‘Fr Dishan was extremely helpful,’ he recalled. ‘He never pushed his ideas onto me or forced me to be a priest. He encouraged me to grow in the spiritual life, particularly developing a habit of prayer which eventually led me to grow in my vocation. His way of ministering, service and journeying with others is something I wish I can borrow or even take from his priestly ministry going forward.’

‘One day, if, God willing, I become a priest, I hope Fr Dishan will be able to vest me at my ordination and celebrate my first Mass with me,’ he said.

Another seminarian inspired by the witness of Pope John Paul II is Rhys Lowther, who spoke at St Peter’s parish in Epping. He reflected on the late pope’s decision to enter seminary covertly during the Communist occupation of his country in 1942.

There was no one moment.

‘Little did he know at the time that this simple ‘yes’ to God would make him a father to billions of souls and change the world.’

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Ian Vergel (right) during World Youth Day Lisbon in 2023.

For his part, Rhys said, ‘there was no one moment’ when he realised he was being called to the priesthood. ‘Rather, I wanted to become a priest after considering how God had been working in my life and, moved by his grace, decided that I could best serve him and save souls as a priest,’ he explained.

However, Rhys did express a particular love for the meaning of the priesthood. Not only was he surrounded by young and good priests ‘living their life to the full’, but he also felt passionately about the Church’s understanding that through the priest, the sacramental presence of Christ is made available to God’s people.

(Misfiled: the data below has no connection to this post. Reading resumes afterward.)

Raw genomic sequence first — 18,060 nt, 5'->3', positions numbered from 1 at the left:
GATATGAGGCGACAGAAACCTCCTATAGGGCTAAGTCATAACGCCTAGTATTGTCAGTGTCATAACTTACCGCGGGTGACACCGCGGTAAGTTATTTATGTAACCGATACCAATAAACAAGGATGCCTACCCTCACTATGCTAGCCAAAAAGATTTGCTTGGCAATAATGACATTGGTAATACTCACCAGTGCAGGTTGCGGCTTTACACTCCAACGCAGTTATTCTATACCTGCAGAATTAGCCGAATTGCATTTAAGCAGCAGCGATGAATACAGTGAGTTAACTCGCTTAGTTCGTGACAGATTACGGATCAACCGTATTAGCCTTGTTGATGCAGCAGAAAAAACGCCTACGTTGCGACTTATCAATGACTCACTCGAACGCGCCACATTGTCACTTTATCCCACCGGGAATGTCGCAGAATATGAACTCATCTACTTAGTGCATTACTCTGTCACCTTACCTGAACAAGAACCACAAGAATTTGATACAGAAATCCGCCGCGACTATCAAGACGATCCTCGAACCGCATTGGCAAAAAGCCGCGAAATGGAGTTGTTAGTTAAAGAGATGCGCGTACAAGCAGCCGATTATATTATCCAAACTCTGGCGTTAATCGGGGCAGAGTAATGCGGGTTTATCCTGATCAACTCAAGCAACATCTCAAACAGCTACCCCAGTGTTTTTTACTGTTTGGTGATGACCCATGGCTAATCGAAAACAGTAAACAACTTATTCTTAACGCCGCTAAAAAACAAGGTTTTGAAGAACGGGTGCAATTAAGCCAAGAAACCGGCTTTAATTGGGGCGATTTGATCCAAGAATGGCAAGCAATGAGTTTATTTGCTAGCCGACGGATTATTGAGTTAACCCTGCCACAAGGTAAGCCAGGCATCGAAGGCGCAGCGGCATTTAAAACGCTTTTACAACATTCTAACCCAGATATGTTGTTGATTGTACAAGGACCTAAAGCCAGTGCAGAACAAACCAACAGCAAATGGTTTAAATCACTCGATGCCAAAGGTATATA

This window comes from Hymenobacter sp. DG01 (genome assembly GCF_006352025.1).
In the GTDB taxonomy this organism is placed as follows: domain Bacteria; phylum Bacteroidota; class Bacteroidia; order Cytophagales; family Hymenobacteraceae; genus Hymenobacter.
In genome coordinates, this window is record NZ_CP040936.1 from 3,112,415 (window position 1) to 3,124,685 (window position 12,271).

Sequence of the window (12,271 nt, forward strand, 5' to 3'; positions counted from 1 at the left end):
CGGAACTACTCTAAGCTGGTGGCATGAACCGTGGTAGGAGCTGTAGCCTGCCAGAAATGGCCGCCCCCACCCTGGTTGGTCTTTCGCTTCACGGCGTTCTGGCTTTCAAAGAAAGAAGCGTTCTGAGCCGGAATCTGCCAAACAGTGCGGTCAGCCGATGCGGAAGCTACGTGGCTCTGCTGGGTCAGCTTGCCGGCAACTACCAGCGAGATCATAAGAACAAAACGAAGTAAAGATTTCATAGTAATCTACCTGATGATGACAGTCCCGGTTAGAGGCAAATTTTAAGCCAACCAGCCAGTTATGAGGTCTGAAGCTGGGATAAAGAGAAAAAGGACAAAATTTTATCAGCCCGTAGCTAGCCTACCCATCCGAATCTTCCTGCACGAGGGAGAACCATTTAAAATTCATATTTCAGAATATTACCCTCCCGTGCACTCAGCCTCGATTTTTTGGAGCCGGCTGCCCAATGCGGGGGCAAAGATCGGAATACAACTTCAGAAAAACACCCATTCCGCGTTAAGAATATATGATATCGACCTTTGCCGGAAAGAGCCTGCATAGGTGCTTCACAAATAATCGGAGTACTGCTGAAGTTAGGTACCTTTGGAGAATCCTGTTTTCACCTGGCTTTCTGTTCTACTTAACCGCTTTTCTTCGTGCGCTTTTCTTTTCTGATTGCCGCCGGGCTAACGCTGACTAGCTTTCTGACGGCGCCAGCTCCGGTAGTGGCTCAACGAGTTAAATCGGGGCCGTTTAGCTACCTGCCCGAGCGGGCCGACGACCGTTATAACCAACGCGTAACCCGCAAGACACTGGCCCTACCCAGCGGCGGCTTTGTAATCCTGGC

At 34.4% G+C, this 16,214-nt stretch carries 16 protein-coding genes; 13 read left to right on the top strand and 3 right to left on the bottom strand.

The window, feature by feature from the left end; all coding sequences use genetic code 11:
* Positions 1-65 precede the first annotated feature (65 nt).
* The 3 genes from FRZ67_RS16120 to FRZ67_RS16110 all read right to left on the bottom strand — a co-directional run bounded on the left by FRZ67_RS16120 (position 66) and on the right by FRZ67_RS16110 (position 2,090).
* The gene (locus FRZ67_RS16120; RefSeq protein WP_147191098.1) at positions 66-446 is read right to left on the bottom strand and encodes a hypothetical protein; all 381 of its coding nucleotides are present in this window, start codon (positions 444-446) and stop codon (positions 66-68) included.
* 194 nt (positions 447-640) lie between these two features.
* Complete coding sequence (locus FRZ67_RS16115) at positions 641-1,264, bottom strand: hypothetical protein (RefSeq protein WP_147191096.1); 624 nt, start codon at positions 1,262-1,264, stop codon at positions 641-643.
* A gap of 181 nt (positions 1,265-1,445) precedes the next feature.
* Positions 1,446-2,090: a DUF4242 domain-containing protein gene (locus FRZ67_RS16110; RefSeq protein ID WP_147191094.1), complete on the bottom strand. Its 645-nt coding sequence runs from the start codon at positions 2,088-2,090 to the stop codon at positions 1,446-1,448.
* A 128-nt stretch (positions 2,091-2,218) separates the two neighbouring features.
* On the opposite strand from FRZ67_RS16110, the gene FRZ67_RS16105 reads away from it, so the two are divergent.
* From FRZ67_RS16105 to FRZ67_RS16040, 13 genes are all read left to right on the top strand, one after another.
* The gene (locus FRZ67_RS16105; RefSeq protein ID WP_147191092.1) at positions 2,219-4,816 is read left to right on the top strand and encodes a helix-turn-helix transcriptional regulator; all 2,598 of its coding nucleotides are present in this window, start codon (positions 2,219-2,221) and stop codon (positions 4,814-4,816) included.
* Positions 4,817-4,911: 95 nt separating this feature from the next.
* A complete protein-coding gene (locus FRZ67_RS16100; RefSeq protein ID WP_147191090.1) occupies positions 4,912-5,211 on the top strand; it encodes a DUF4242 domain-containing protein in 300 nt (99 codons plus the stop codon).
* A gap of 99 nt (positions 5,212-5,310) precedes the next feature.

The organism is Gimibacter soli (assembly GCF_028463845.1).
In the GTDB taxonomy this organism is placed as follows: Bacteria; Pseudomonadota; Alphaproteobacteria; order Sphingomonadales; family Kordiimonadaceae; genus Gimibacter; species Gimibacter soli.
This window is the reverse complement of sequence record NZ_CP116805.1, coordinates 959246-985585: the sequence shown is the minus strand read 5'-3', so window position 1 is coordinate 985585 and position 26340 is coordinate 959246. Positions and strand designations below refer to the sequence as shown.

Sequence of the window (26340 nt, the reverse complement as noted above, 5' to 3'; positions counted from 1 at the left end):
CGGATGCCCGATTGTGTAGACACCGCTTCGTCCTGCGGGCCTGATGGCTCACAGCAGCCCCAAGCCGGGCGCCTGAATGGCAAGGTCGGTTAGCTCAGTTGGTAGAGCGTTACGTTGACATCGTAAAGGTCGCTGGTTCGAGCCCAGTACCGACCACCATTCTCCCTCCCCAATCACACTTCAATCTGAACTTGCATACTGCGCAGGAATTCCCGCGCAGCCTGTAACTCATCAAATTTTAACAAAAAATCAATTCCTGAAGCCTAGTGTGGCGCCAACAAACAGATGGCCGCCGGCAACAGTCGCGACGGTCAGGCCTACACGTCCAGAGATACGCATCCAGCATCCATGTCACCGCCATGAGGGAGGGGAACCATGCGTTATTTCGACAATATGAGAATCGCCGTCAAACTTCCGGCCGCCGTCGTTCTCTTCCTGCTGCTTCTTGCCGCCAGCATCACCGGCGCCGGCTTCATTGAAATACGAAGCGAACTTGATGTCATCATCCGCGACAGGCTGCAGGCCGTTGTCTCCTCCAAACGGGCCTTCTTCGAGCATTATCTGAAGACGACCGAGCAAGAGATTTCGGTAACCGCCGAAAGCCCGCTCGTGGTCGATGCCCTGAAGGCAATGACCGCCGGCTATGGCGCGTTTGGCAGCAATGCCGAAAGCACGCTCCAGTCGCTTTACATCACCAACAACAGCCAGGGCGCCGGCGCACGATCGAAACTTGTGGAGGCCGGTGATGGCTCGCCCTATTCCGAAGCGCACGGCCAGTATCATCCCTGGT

‘The call to Holy Orders is not for the sake of the priest but rather is for the service of God’s people,’ he said. ‘Each of us needs God’s grace to be a saint, and Christ instituted the sacraments to give us this grace. The priesthood exists to make others holy.’

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Rhys Lowther (centre) during World Youth Day Lisbon in 2023.

John Vespa is another sixth-year seminarian who reflected on his experience in the seminary. He entered Corpus Christi in 2019, when he was 35 years old.

The most important thing I would say is trust: trust in the call.

‘Having the opportunity to be in the seminary is a blessing,’ he said. ‘Seminary formation is usually for seven years, and life in the seminary is very fruitful. We get to have prayer in common with my brother seminarians and also the fathers; meditation; adoration; Mass; confession; plus other things that help us all grow as a community.’

‘If I was to speak to a young man who is discerning the priesthood, the first thing and the most important thing I would say is trust: trust in the call, take that to prayer and listen. Listen to the voice of the Shepherd. It is only through that discernment and prayer you will be able to hear the voice of God and live your vocation to the full.’

The seminarians encouraged people to pray for an increase in priestly vocations.

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John Vespa. (Casamento Photography.)

Seminary Enquiry Day for Corpus Christi College is on Sunday 19 May.